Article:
Professor Manthiram is also exploring other lithium ion materials and has developed two key improvements on other materials.  He is working with an Austin, TX based startup, ActaCell to commercialize his tech.  The startup has licensed some of his technology with the help of the $5.58M USD in startup funds in has raised, but declined to specify which technologies or whether the new lithium iron phosphate production technology had been licensed yet.



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RE: Electric is the future
By elgueroloco on 7/31/2008 7:06:58 PM , Rating: 3
Your link to our oil reserves didn't work for me. "Page not found."

Btw, 21 billion barrels is a retarded number. Even ANWR is a drop in the bucket compared to our total oil reserves. That number you cited may reflect the oil we are legally allowed to drill, but it does not reflect our total reserves.

According to the USGS, the Piceance Creek Basin of the Green River Formation alone holds 1.07 trillion barrels of crude (http://energy.cr.usgs.gov/other/oil_shale/green_ri... and something like 73 trillion cubic feet of natural gas. The entire green river formation is estimated to hold around 1.7-1.8 trillion barrels. Saudi Arabia's total reserves, last I heard, were 250 billion barrels. That means that in one deposit, we have 4 times the oil of all of Saudi Arabia. Also, depending on how well we can get at it, we may be able to recover another 250 billion barrels from a 500 billion barrel deposit in Montana or Minnesota. I believe Daily Tech covered that story.

The US has more oil than any country in the world, except perhaps Russia (who knows how much is hidden in Siberia?).

According to my brother there is a company that, using a new method, can extract the oil from the shale in Green River and get it to market for $10/barrel. I haven't been able to corroborate that, but here is another article that says they can do it for $60/barrel. http://ostseis.anl.gov/guide/oilshale/index.cfm That's about half what we're paying the Arabs.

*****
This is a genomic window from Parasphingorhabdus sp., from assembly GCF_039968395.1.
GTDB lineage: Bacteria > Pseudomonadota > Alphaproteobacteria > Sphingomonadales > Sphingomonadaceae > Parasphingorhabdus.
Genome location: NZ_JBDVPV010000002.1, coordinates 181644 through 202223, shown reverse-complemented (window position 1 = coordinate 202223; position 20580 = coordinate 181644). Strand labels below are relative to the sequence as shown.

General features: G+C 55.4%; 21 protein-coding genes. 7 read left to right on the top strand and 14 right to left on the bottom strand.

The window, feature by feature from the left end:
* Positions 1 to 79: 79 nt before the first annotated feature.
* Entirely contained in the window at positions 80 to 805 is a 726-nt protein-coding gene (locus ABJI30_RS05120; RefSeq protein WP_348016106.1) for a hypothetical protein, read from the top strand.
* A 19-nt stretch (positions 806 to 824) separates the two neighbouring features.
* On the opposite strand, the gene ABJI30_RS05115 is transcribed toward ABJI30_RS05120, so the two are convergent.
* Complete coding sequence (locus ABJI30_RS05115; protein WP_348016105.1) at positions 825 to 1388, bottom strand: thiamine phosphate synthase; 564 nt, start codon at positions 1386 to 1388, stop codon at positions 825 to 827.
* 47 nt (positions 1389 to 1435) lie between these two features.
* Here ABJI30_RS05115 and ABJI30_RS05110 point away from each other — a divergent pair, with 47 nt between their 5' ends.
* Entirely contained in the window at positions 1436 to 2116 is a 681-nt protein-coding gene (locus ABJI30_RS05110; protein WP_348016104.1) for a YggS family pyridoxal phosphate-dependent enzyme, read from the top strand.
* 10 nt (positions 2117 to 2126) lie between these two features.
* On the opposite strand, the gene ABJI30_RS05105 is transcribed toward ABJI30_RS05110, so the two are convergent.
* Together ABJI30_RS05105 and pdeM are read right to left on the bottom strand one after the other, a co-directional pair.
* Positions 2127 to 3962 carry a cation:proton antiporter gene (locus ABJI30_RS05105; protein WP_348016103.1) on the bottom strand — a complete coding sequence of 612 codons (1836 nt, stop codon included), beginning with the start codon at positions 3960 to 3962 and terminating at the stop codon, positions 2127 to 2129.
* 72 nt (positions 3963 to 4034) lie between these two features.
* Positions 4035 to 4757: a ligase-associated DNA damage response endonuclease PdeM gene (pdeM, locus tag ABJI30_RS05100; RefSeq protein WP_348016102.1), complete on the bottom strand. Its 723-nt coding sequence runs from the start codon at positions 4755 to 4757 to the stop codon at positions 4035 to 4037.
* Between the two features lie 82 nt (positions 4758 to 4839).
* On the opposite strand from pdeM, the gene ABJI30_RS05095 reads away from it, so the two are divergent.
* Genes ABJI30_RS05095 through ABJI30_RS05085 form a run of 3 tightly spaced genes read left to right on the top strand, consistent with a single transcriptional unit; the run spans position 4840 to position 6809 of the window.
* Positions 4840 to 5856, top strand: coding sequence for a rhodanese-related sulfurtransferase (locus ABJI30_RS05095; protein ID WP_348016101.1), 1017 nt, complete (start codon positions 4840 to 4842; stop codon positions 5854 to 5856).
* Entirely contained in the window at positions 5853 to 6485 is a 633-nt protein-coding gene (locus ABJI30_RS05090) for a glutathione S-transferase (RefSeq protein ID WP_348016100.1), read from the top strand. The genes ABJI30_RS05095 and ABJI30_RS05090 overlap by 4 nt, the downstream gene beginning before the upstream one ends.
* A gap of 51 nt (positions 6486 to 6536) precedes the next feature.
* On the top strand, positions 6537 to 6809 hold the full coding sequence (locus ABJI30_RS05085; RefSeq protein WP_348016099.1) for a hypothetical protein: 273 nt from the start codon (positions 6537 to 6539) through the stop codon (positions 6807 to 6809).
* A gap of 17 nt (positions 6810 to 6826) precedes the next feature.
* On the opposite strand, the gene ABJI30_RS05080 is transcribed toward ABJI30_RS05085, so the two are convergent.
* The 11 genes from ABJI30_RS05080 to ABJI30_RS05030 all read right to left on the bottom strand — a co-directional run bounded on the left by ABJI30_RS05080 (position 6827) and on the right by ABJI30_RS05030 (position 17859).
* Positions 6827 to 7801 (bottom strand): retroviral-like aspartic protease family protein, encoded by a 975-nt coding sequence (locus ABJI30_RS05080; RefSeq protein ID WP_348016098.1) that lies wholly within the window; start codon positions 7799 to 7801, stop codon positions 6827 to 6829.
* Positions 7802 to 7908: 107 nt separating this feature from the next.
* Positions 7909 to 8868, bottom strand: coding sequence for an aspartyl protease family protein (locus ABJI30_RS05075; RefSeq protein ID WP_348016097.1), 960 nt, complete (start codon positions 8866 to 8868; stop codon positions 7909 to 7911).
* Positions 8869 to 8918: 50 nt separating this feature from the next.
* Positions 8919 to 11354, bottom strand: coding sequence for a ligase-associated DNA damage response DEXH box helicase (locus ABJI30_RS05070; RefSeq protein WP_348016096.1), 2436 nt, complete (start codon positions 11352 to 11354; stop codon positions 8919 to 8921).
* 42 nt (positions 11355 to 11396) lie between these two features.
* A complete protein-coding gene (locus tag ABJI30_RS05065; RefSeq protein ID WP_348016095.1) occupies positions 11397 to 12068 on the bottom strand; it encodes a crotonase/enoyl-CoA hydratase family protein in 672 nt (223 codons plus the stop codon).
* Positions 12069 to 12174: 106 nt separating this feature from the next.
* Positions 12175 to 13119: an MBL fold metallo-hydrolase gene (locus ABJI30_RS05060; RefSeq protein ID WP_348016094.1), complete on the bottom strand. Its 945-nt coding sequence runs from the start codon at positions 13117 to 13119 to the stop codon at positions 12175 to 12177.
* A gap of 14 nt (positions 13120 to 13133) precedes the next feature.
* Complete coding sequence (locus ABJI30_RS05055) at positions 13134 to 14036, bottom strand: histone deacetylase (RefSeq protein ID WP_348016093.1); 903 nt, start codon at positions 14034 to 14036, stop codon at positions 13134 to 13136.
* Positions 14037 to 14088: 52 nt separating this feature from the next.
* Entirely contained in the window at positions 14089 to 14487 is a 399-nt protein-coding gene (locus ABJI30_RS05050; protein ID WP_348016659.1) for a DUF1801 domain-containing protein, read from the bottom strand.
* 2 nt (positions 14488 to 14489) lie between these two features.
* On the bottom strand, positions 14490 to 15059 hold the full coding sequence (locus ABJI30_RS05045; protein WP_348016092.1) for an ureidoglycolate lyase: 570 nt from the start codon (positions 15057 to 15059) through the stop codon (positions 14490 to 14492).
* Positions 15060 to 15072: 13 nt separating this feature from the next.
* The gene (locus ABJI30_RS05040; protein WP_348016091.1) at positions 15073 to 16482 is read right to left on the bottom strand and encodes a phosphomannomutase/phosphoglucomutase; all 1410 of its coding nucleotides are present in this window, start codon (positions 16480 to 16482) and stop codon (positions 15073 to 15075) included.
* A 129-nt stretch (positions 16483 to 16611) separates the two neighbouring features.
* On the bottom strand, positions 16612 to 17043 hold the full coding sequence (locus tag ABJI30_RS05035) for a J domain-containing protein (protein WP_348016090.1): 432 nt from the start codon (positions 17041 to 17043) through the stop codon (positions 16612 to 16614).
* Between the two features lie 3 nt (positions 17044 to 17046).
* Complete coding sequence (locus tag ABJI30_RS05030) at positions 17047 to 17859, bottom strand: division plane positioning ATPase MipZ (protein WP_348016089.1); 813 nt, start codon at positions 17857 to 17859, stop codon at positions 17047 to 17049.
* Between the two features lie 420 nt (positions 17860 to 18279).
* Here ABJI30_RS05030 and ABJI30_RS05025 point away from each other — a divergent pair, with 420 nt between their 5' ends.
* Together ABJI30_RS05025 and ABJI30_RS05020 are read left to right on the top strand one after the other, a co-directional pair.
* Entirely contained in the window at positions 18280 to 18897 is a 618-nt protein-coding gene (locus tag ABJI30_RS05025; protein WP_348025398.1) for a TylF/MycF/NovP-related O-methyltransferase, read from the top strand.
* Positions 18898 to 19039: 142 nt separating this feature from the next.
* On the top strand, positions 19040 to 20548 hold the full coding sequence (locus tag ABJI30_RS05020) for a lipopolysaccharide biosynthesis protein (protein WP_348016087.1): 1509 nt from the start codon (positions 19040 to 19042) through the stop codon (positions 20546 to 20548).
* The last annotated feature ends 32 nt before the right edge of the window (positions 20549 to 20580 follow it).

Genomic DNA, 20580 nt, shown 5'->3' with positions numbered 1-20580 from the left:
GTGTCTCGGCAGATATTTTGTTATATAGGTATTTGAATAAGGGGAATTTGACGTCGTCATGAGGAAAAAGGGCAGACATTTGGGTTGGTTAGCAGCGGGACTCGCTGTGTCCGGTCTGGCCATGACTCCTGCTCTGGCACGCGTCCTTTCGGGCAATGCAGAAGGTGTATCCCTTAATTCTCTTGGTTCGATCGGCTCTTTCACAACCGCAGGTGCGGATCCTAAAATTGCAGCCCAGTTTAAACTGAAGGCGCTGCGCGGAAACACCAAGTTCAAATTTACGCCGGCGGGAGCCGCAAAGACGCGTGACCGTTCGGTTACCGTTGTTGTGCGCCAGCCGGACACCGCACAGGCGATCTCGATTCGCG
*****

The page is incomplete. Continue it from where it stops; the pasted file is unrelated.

The main problem is that the oil shale is all on federal lands where it's illegal to drill. The environmentalists, traitors, and other parties in our gov't are preventing us from drilling $60/bbl oil in our own country, as well as lots of natural gas.


RE: Electric is the future
By redavni0 on 8/1/2008 7:08:01 AM , Rating: 1
I don't regard your brother as an authority on this subject, sorry.

Nobody has demonstrated that shale-oil extraction is even a viable process. It's also not illegal, there are multiple companies who have leased land and have active projects working on how to extract the oil. You should try reading that site you linked.

Another problem is that all the current techniques hopelessly pollute the surrounding watershed. Any cities who rely on that watershed would probably be pretty pissed off if their water is poisoned.


RE: Electric is the future
By masher2 (blog) on 8/1/2008 10:43:15 AM , Rating: 2
> "Nobody has demonstrated that shale-oil extraction is even a viable process."

Eh? China has operated a shale-oil extraction plant for several decades; it now processes 17,000 tons per day. Brazil and Estonia also have several plants in operations, and Canada is building a pilot plant as we speak.


RE: Electric is the future
By JMesserly on 8/1/2008 4:39:07 PM , Rating: 2
Interesting response. The Department of Energy does not know what our oil reserves are but you do.

Apologies for the broken link. Many of these gubmint web sites shuffle their pages around daily.

The link below is to a google search that will always deliver you hits on the figure. The silly handwaves above are unsupported and nonsensical, the facts remain. If all our reserves were online today, we would be out in 3 years. So why play a game that you are doomed to lose? This really is not a partisan issue. It is about America's economic security. If you want to score political points on this, that's even more of a fool's game to play while Rome is burning....

http://www.google.com/search?hl=en&lr=&suggon=0&sa...


RE: Electric is the future
By JustTom on 8/3/2008 1:25:29 PM , Rating: 2
Proven oil reserves is misleading. Proven reserve have been fairly static over the last decade despite all the oil pumped out of the ground.